Mentions: As mentioned above, the published DNA footprinting data for CrgA show that the protein interacts with two adjacent LTTR-binding motifs in the CrgA/MdaB promoter region (48). We have shown that CrgA assembles as an octamer and have argued from an examination of the crystal structure that geometric constraints preclude the simultaneous binding of both sites by the same CrgA octamer. The MS of CrgA–DNA complexes showed the binding of single octamers to DNA and sedimentation velocity experiments confirmed that single octamers are the predominant species observed in the presence of DNA. We conclude that in this case, only one of the two LTTR-binding motifs in the DNA are involved in CrgA binding. Consistent with this, EMSA assays showed that in addition to binding to the 63-bp CrgA DNA footprint, CrgA binds to the individual CrgA site 1 and site 2 sequences (Figure 7B). The mobilities of these 30-bp DNA fragments were clearly shifted by CrgA. No shift was observed for a randomized control oligonucleotide of similar GC base content, indicating that the interaction with the CrgA sites was sequence specific (Figure 7B). In contrast to the EMSA with the 63-bp sequence, no defined band corresponding to a CrgA–DNA complex for these shorter DNA fragments was observed. This possibly indicates that the presence and occupancy of both binding sites is required for the formation of a stable complex in the EMSA. In these experiments, we did observe some material that did not enter the gel, which may correspond to high-molecular-weight complexes. However, given the propensity of the protein to aggregate it could also include non-specifically aggregated material.Figure 7.


The structure of CrgA from Neisseria meningitidis reveals a new octameric assembly state for LysR transcriptional regulators.

Sainsbury S, Lane LA, Ren J, Gilbert RJ, Saunders NJ, Robinson CV, Stuart DI, Owens RJ - Nucleic Acids Res. (2009)

Model of a hexadecameric array of two CrgA oligomers binding to the DNA target site. (A) Two CrgA octamers bound to the 63-bp CrgA DNA footprint (48). The first octamer (blue) binds to CrgA site 1 and the second octamer (gray) to site 2. The LTTR motifs (boxed in green in the sequence) are bound between the two recognition helices of a DBD pair. One strand of the DNA is coloured to represent the sequence elements depicted in the schematic. The LTTR motifs are indicated by green colouring of the DNA. The three base pairs between CrgA site 1 and 2 are shown in yellow. The bases overexposed to DMS methylation (+) or hypersensitive to DNase I (*) are indicated. The predicted transcription and translation start points are represented with bent and broad arrows, respectively. The predicted –10 promoter element for crgA is underlined. The location of the –35 promoter (underlined) element of mdaB is indicated with a dashed orange line. (B) EMSA of purified CrgA binding to its DNA target site. The amount of DNA was kept constant at 2.5 pmol per reaction and the molarity of CrgA was varied as indicated. (C) Asymmetric unit of Crystal form B of CrgA.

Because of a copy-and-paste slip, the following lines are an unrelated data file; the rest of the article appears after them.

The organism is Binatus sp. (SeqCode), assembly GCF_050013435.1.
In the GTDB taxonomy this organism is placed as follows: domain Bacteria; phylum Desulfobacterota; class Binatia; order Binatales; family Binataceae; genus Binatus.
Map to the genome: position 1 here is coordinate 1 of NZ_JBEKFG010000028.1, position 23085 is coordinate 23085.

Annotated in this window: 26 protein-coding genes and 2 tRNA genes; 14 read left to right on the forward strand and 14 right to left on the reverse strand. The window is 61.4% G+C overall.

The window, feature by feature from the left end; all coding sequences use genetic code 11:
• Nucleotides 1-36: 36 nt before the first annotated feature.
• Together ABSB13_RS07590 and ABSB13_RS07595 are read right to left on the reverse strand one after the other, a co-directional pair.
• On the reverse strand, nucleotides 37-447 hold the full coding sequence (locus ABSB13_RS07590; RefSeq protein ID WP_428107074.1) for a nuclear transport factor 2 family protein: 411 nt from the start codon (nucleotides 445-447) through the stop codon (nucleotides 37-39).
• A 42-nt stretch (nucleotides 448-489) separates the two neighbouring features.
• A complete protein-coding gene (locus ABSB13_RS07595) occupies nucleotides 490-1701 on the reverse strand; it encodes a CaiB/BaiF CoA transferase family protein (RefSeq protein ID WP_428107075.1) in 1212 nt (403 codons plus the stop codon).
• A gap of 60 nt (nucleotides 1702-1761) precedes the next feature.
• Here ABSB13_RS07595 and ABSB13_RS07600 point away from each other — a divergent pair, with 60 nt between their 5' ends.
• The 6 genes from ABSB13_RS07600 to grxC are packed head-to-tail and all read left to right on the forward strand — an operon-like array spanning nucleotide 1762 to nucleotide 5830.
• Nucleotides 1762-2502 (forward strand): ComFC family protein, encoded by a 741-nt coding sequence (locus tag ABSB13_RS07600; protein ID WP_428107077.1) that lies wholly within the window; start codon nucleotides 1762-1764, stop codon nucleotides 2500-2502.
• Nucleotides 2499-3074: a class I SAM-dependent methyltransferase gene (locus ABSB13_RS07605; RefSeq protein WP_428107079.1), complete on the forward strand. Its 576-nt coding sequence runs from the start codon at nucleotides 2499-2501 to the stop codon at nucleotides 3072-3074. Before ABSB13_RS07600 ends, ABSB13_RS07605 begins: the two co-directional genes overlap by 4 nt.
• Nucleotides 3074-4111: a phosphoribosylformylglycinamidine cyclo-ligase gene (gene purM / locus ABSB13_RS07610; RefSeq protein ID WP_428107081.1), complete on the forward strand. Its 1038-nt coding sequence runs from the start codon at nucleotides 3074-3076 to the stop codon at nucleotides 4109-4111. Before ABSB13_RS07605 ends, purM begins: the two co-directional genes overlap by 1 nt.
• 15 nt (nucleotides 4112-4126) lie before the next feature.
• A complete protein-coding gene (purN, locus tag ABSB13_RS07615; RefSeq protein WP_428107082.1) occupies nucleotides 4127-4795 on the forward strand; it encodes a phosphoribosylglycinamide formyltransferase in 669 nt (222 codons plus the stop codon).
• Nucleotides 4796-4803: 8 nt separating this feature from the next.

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Figure 7: Model of a hexadecameric array of two CrgA oligomers binding to the DNA target site. (A) Two CrgA octamers bound to the 63-bp CrgA DNA footprint (48). The first octamer (blue) binds to CrgA site 1 and the second octamer (gray) to site 2. The LTTR motifs (boxed in green in the sequence) are bound between the two recognition helices of a DBD pair. One strand of the DNA is coloured to represent the sequence elements depicted in the schematic. The LTTR motifs are indicated by green colouring of the DNA. The three base pairs between CrgA site 1 and 2 are shown in yellow. The bases overexposed to DMS methylation (+) or hypersensitive to DNase I (*) are indicated. The predicted transcription and translation start points are represented with bent and broad arrows, respectively. The predicted –10 promoter element for crgA is underlined. The location of the –35 promoter (underlined) element of mdaB is indicated with a dashed orange line. (B) EMSA of purified CrgA binding to its DNA target site. The amount of DNA was kept constant at 2.5 pmol per reaction and the molarity of CrgA was varied as indicated. (C) Asymmetric unit of Crystal form B of CrgA.